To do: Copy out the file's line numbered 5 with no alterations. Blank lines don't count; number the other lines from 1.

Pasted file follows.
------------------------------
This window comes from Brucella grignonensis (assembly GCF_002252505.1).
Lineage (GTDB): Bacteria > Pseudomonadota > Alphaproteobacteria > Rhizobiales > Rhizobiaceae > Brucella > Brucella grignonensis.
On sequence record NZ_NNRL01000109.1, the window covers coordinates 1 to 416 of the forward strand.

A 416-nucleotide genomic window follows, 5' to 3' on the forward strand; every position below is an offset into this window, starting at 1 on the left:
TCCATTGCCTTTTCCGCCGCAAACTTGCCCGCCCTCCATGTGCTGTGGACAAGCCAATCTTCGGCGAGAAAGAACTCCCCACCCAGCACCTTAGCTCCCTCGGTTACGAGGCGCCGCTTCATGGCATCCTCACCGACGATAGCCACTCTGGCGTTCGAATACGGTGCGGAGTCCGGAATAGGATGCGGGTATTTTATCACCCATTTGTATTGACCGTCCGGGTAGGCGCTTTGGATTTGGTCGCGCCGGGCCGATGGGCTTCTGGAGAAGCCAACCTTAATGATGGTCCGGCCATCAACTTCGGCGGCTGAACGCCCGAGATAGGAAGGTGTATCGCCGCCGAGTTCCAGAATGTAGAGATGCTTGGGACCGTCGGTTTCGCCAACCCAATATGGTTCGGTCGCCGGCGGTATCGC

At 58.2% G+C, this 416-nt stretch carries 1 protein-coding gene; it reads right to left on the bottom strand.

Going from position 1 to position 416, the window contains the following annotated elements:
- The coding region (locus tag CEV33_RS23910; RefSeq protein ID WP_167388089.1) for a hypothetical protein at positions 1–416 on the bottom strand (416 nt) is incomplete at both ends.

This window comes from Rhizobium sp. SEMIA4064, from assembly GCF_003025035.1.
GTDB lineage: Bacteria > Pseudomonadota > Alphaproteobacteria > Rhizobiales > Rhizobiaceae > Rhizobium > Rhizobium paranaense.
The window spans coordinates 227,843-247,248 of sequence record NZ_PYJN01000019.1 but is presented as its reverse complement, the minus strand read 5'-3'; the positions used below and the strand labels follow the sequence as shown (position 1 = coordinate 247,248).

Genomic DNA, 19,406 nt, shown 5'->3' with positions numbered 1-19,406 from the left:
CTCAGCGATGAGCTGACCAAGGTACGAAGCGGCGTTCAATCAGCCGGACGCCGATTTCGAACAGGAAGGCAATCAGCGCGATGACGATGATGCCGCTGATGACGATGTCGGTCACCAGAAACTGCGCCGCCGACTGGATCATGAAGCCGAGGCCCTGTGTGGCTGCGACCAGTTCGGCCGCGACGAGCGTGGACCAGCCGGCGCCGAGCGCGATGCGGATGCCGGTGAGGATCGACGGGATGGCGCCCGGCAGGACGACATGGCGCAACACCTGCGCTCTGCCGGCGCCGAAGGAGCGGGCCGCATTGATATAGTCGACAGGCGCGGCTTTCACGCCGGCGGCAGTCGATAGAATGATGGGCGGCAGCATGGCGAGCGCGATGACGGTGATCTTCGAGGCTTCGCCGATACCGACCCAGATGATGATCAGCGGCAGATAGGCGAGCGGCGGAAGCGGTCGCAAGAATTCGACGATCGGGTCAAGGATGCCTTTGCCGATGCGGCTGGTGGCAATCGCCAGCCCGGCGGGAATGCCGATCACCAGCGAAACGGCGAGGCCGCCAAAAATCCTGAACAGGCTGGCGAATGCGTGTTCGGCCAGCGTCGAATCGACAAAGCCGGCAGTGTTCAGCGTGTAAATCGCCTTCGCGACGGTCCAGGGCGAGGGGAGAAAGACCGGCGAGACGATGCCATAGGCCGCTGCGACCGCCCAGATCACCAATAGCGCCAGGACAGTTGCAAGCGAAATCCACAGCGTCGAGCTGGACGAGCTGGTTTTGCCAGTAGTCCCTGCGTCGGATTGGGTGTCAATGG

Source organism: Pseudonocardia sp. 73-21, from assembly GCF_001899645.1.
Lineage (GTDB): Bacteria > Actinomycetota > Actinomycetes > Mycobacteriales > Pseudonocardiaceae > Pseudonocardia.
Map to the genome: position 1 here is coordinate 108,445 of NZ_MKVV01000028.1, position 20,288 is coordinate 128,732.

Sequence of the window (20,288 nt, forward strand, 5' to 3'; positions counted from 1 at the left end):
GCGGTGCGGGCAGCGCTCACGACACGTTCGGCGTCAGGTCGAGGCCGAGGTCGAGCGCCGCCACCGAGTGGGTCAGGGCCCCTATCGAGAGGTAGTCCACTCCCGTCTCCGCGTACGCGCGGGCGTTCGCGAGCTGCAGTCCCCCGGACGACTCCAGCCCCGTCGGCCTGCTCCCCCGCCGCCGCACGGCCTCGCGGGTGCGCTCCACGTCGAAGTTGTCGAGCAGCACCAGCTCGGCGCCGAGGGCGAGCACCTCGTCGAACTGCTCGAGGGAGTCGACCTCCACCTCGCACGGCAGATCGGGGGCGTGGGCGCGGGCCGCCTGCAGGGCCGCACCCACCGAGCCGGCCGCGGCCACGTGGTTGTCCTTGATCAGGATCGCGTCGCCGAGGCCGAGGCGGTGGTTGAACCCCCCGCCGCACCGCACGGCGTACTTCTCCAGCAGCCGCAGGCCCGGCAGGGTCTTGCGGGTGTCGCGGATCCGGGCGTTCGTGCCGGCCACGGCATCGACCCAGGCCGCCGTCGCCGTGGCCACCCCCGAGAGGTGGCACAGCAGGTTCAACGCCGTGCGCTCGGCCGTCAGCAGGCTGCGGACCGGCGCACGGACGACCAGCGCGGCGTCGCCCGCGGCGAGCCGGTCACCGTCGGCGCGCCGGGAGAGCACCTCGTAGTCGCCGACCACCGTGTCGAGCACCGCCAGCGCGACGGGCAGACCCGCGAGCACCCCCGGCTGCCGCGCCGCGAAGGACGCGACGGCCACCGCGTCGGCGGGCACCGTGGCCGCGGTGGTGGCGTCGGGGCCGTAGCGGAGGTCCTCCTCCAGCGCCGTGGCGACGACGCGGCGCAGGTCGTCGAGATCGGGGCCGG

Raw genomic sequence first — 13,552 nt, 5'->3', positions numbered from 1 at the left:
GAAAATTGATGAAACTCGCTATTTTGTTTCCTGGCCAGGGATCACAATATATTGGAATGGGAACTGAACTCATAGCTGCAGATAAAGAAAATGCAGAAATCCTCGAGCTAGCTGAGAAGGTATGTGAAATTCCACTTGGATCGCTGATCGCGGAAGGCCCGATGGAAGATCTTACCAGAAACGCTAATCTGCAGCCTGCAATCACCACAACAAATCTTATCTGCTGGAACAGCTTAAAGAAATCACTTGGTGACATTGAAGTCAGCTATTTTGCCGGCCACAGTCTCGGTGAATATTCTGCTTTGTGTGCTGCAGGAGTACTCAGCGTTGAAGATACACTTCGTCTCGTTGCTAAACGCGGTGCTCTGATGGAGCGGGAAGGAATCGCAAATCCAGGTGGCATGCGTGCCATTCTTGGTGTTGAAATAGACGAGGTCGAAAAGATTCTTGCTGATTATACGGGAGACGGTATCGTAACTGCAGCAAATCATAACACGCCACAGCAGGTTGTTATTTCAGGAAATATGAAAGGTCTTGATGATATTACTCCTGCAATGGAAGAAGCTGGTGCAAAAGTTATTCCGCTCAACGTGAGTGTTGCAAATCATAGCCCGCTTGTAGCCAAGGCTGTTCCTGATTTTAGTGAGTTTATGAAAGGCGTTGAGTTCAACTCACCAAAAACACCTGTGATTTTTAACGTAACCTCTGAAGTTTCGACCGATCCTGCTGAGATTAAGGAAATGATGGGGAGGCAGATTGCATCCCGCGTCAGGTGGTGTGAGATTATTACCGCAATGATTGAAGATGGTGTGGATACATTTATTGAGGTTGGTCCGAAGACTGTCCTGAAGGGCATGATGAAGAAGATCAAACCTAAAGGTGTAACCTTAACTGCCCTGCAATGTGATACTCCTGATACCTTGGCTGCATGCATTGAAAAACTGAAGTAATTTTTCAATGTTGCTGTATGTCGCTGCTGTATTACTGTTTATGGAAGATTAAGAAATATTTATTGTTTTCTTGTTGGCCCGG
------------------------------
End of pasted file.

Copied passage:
TCCATTGCCTTTTCCGCCGCAAACTTGCCCGCCCTCCATGTGCTGTGGACAAGCCAATCTTCGGCGAGAAAGAACTCCCCACCCAGCACCTTAGCTCCCTCGGTTACGAGGCGCCGCTTCATGGCATCCTCACCGACGATAGCCACTCTGGCGTTCGAATACGGTGCGGAGTCCGGAATAGGATGCGGGTATTTTATCACCCATTTGTATTGACCGTCCGGGTAGGCGCTTTGGATTTGGTCGCGCCGGGCCGATGGGCTTCTGGAGAAGCCAACCTTAATGATGGTCCGGCCATCAACTTCGGCGGCTGAACGCCCGAGATAGGAAGGTGTATCGCCGCCGAGTTCCAGAATGTAGAGATGCTTGGGACCGTCGGTTTCGCCAACCCAATATGGTTCGGTCGCCGGCGGTATCGC